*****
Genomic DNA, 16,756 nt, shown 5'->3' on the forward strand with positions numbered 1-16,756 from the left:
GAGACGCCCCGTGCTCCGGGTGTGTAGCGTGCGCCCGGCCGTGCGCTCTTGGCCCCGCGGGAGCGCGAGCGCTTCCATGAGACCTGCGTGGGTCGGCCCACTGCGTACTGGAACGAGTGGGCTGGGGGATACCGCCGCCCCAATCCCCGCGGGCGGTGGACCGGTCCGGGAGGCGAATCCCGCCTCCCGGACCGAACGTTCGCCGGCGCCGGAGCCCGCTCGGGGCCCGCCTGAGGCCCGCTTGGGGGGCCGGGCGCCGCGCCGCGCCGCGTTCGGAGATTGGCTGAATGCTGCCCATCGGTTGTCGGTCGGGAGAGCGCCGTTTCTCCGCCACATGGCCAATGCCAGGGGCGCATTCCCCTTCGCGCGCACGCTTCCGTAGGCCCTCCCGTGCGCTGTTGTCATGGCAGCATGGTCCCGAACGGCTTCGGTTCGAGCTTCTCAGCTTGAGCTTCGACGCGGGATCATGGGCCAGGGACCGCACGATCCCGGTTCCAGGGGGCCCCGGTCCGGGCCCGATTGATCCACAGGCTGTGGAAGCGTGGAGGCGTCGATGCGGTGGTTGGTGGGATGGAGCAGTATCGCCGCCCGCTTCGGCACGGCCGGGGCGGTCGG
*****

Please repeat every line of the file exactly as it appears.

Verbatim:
Genomic DNA, 16,756 nt, shown 5'->3' on the forward strand with positions numbered 1-16,756 from the left:
GAGACGCCCCGTGCTCCGGGTGTGTAGCGTGCGCCCGGCCGTGCGCTCTTGGCCCCGCGGGAGCGCGAGCGCTTCCATGAGACCTGCGTGGGTCGGCCCACTGCGTACTGGAACGAGTGGGCTGGGGGATACCGCCGCCCCAATCCCCGCGGGCGGTGGACCGGTCCGGGAGGCGAATCCCGCCTCCCGGACCGAACGTTCGCCGGCGCCGGAGCCCGCTCGGGGCCCGCCTGAGGCCCGCTTGGGGGGCCGGGCGCCGCGCCGCGCCGCGTTCGGAGATTGGCTGAATGCTGCCCATCGGTTGTCGGTCGGGAGAGCGCCGTTTCTCCGCCACATGGCCAATGCCAGGGGCGCATTCCCCTTCGCGCGCACGCTTCCGTAGGCCCTCCCGTGCGCTGTTGTCATGGCAGCATGGTCCCGAACGGCTTCGGTTCGAGCTTCTCAGCTTGAGCTTCGACGCGGGATCATGGGCCAGGGACCGCACGATCCCGGTTCCAGGGGGCCCCGGTCCGGGCCCGATTGATCCACAGGCTGTGGAAGCGTGGAGGCGTCGATGCGGTGGTTGGTGGGATGGAGCAGTATCGCCGCCCGCTTCGGCACGGCCGGGGCGGTCGG